Afternoon Dust

Taxonomies

On Wednesday I was in Tilburg, where I saw Dutch artist Christien Meindertsma’s current solo show at Tilburg’s Textielmuseum. Meindertsma’s primary interest is in the “lines that link raw materials with producers, products, and consumers”, lines she traces through a diverse practice spanning product design, artistic intervention, and historical, botanical, and industrial research. Her work One Sheep (2004/10) consists of sweaters knitted with the wool taken from a single sheep, accompanied by a ‘passport’ identifying the animal in question. For her book Pig 05049 (2007), she details all the various products that are made from or through the use of materials of porcine origin, including fruit juice (cleared by gelatine), bullets (pig grease is used during manufacture), and the brake discs of German trains (made from bone ash). Some of Meindertsma’s most recent projects shift the focus from animals to plants: 49 Prairie Plants (2011) consists of 49 sheets of paper, each made from a different variety of prairie grass, while Flax (2012) involved the purchase of a single lot of flax from a Dutch farmer, from which a range of products, from linseed oil to rope poufs, have been produced using every part of the plant. All of these works involve a kind of taxonomic collecting, sorting, and presenting of source materials.

From a contemporary art perspective, the making visible of normally ‘hidden’ processes of production and manufacture perhaps recalls the work of Allan Sekula, who has documented the inner workings of global trade through photography, film, and publications. However, while Sekula tries to show the ‘human effects’ of such systems, Meindertsma focuses on the materials and products themselves; this nonetheless serves to inspire respect for producers (farmers, machine operators, industrial and product designers) through a respect for raw materials and their various uses. Her design products are thoroughly ensconced in a capitalist market system, being sold through design galleries for thousands of euros, yet that in itself reveals the rationale behind the global trade system more clearly than Sekula’s shipyards full of containers. Our ignorance of the connection between the products we use every day and the ecological and industrial systems used to produce them has a price tag, one which can be calculated as the difference in cost between a piece by Meindertsma and a similar item from IKEA.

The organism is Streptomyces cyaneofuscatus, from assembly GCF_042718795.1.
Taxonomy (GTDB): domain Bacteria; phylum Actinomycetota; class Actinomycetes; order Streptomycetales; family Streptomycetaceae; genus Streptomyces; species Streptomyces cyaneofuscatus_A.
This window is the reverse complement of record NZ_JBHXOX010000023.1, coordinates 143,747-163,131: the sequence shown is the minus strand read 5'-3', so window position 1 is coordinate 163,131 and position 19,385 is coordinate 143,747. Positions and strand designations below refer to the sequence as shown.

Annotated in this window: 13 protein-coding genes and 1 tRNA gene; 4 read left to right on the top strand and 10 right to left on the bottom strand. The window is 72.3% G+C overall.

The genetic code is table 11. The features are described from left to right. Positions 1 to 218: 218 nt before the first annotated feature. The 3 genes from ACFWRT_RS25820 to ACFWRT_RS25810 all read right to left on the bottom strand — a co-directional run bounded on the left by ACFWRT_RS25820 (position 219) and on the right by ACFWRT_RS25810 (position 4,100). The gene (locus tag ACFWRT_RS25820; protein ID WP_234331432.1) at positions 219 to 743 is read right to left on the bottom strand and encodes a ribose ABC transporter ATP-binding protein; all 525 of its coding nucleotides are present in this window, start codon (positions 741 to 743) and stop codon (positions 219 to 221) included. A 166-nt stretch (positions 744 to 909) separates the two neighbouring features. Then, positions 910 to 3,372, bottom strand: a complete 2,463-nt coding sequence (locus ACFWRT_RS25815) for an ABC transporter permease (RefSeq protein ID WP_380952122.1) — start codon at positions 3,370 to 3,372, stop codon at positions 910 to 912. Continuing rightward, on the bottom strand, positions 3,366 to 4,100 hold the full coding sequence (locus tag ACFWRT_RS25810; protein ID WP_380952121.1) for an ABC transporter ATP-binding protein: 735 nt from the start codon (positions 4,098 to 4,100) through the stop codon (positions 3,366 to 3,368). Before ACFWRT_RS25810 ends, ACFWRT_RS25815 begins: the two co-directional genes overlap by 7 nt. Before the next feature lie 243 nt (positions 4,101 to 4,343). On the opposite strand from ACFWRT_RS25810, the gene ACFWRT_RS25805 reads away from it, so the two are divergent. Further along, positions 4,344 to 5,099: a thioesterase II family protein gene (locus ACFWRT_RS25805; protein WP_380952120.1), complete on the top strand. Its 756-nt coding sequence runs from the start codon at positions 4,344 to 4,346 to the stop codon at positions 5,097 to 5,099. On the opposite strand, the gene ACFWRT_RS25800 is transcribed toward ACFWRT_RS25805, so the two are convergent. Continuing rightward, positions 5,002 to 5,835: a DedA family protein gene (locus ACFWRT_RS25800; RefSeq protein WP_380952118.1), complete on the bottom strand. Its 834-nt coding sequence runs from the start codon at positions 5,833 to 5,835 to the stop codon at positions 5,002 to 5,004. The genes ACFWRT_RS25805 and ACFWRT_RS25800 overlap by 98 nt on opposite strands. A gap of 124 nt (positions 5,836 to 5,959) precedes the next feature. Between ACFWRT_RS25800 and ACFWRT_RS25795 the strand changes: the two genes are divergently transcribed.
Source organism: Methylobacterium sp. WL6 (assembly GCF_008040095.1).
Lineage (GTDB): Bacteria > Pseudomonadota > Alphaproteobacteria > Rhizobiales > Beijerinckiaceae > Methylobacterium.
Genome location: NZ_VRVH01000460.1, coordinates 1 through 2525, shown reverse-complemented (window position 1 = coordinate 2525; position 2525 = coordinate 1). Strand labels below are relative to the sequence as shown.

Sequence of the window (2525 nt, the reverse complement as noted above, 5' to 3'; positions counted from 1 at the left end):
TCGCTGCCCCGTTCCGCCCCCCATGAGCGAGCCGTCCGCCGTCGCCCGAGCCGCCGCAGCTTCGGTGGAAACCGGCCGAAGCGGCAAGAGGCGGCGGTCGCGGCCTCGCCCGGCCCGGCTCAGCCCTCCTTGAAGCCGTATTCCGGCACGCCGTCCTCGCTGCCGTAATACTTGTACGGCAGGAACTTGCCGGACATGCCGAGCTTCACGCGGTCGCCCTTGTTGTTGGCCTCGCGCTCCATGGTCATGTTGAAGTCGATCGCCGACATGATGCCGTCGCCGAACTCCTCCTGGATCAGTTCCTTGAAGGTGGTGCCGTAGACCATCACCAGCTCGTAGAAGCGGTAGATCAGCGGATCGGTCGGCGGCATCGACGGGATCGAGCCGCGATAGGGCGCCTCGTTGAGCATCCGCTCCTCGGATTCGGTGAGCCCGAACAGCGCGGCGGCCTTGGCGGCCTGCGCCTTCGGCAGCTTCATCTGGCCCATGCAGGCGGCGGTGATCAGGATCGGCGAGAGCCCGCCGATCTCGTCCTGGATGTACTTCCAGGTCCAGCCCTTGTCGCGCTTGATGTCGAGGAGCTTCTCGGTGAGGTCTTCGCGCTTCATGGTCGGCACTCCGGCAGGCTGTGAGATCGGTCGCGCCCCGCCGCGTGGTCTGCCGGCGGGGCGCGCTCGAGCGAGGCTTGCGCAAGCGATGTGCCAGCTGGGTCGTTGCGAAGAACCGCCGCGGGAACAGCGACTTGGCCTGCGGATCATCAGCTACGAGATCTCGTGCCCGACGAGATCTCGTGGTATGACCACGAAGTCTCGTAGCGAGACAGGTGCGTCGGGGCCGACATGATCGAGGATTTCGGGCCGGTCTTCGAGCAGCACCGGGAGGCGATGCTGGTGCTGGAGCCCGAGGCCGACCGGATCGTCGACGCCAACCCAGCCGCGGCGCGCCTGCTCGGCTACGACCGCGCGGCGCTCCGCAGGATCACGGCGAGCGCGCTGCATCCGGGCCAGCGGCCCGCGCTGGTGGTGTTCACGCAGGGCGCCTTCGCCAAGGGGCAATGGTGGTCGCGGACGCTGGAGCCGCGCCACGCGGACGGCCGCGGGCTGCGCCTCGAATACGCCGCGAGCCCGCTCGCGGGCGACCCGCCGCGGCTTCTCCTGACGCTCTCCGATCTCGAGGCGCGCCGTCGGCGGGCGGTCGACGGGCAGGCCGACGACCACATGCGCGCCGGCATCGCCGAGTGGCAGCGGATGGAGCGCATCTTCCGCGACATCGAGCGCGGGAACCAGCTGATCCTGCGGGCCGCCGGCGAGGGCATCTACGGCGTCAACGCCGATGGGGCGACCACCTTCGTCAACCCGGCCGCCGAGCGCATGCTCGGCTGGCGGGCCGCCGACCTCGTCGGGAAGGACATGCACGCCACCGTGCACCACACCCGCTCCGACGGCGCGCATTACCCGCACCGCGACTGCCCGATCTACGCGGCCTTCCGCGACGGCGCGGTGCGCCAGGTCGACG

Meindertsma’s work was accompanied by films by Roel van Tour showing the industrial production of wool and rope; van Tour’s occasional recourse to scenes of formal beauty echo Sekula’s aesthetic ennoblement of work. But what I found interesting about the work of Meindertsma is that the product or material itself is capable of performing a critical function, being both an inscription of industrial, agricultural, economic, and cultural processes as they have developed over time, and a proposal that disrupts common conventions of thought regarding what is valuable. Her critical objects offer a challenge to the invisibility of the producer and the ignorance of raw materials that characterises consumer culture, while at the same time remaining consumer products. And they do all of this without recourse to the misty-eyed nostalgia that has in the past characterised the genre of ‘traditional crafts’ (though the current surge of interest in handicrafts likewise seems to have little to do with a romanticised notion of peasant cottage industry).

On the subject of nostalgia, I must say that my visit to the Textielmuseum thoroughly challenged my own preconceptions about both the history of the textile industry and the state of that industry in western Europe today. As well as temporary exhibitions such as Meindertsma’s, the museum also displays antique spinning and weaving machines, but it is also a working production house. Visitors are free to wander among sophisticated design and manufacturing machines as they do their thing, immediately dispelling any notions of being stuck in the past. Admittedly, the museum produces on a small scale, mostly for the museum shop as far as I could tell, but it is also an important research and development lab for designers to test new materials and processes. Again, the invisibility of the producer is challenged. But perhaps the biggest surprise was tucked away at the opposite end of the building from the production lab, behind rows of 19th Century wooden weaving machines. As I turned a corner, I was confronted with a row of shelves piled high with punch cards, which would have been inserted into the machines for producing different weaving patterns. I realised that I was looking at the beginnings of code. Clearly there is more to the legacy of the textile industry than barren towns full of derelict mills and social housing.

Christien Meindertsma’s website
Textielmuseum website

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